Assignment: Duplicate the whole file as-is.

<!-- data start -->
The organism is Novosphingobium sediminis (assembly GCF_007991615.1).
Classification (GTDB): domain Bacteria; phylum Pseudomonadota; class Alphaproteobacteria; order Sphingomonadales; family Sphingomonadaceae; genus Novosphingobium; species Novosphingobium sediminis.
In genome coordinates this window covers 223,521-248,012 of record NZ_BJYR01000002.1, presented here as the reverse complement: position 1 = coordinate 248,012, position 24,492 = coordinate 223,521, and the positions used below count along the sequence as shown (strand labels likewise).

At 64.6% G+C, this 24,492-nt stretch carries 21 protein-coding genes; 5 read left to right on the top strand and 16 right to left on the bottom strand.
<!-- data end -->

The organism is Novosphingobium sediminis (assembly GCF_007991615.1).
Classification (GTDB): domain Bacteria; phylum Pseudomonadota; class Alphaproteobacteria; order Sphingomonadales; family Sphingomonadaceae; genus Novosphingobium; species Novosphingobium sediminis.
In genome coordinates this window covers 223,521-248,012 of record NZ_BJYR01000002.1, presented here as the reverse complement: position 1 = coordinate 248,012, position 24,492 = coordinate 223,521, and the positions used below count along the sequence as shown (strand labels likewise).

At 64.6% G+C, this 24,492-nt stretch carries 21 protein-coding genes; 5 read left to right on the top strand and 16 right to left on the bottom strand.